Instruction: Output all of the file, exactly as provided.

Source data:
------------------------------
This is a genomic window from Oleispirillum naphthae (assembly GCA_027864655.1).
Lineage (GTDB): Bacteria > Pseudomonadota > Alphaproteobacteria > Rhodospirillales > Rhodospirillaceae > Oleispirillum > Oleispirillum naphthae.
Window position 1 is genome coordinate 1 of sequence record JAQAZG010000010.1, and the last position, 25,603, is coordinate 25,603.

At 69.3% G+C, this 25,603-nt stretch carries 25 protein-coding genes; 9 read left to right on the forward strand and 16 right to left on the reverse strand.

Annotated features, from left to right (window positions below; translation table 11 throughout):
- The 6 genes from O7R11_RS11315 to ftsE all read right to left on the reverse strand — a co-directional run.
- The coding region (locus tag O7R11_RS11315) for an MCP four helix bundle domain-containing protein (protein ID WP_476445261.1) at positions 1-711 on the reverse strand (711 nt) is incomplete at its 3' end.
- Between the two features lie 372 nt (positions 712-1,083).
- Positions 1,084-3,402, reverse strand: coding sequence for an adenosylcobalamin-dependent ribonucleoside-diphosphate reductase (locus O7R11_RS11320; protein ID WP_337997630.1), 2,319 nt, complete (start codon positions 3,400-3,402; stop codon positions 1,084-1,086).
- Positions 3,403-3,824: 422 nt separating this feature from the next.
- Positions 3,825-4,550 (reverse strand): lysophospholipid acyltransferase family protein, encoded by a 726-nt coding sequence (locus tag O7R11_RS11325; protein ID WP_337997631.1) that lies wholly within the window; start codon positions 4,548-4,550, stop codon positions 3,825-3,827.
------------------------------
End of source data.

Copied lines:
This is a genomic window from Oleispirillum naphthae (assembly GCA_027864655.1).
Lineage (GTDB): Bacteria > Pseudomonadota > Alphaproteobacteria > Rhodospirillales > Rhodospirillaceae > Oleispirillum > Oleispirillum naphthae.
Window position 1 is genome coordinate 1 of sequence record JAQAZG010000010.1, and the last position, 25,603, is coordinate 25,603.

At 69.3% G+C, this 25,603-nt stretch carries 25 protein-coding genes; 9 read left to right on the forward strand and 16 right to left on the reverse strand.

Annotated features, from left to right (window positions below; translation table 11 throughout):
- The 6 genes from O7R11_RS11315 to ftsE all read right to left on the reverse strand — a co-directional run.
- The coding region (locus tag O7R11_RS11315) for an MCP four helix bundle domain-containing protein (protein ID WP_476445261.1) at positions 1-711 on the reverse strand (711 nt) is incomplete at its 3' end.
- Between the two features lie 372 nt (positions 712-1,083).
- Positions 1,084-3,402, reverse strand: coding sequence for an adenosylcobalamin-dependent ribonucleoside-diphosphate reductase (locus O7R11_RS11320; protein ID WP_337997630.1), 2,319 nt, complete (start codon positions 3,400-3,402; stop codon positions 1,084-1,086).
- Positions 3,403-3,824: 422 nt separating this feature from the next.
- Positions 3,825-4,550 (reverse strand): lysophospholipid acyltransferase family protein, encoded by a 726-nt coding sequence (locus tag O7R11_RS11325; protein ID WP_337997631.1) that lies wholly within the window; start codon positions 4,548-4,550, stop codon positions 3,825-3,827.